Postnatal cytomegalovirus exposure in infants of antiretroviral-treated and untreated HIV-infected mothers.
HIV-1 and CMV are important pathogens transmitted via breastfeeding. Furthermore, perinatal CMV transmission may impact growth and disease progression in HIV-exposed infants. Although maternal antiretroviral therapy reduces milk HIV-1 RNA load and postnatal transmission, its impact on milk CMV load is unclear. We examined the relationship between milk CMV and HIV-1 load (4-6 weeks postpartum) and the impact of antiretroviral treatment in 69 HIV-infected, lactating Malawian women and assessed the relationship between milk CMV load and postnatal growth in HIV-exposed, breastfed infants through six months of age. Despite an association between milk HIV-1 RNA and CMV DNA load (0.39 log(10) rise CMV load per log(10) rise HIV-1 RNA load, 95% CI 0.13-0.66), milk CMV load was similar in antiretroviral-treated and untreated women. Higher milk CMV load was associated with lower length-for-age (-0.53, 95% CI: -0.96, -0.10) and weight-for-age (-0.40, 95% CI: -0.67, -0.13) Z-score at six months in exposed, uninfected infants. As the impact of maternal antiretroviral therapy on the magnitude of postnatal CMV exposure may be limited, our findings of an inverse relationship between infant growth and milk CMV load highlight the importance of defining the role of perinatal CMV exposure on growth faltering of HIV-exposed infants.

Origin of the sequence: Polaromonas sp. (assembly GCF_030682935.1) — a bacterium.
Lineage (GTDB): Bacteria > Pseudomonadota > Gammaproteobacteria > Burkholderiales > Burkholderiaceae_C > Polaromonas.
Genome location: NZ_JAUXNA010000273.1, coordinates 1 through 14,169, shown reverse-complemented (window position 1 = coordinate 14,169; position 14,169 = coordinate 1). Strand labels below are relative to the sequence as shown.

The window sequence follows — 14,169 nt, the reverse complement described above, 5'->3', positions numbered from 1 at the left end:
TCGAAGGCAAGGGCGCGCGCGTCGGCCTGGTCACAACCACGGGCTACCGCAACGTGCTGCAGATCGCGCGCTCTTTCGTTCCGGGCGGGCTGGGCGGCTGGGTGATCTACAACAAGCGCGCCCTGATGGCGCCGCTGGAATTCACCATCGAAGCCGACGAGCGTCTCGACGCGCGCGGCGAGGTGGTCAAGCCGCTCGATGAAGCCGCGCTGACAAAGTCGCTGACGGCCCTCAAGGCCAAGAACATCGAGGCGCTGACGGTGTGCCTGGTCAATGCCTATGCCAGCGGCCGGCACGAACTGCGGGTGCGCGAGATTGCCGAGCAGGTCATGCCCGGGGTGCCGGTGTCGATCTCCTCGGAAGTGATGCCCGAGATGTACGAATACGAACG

Meyer, SA; Westreich, DJ; Patel, E; Ehlinger, EP; Kalilani, L; Lovingood, RV; Denny, TN; Swamy, GK; Permar, SR
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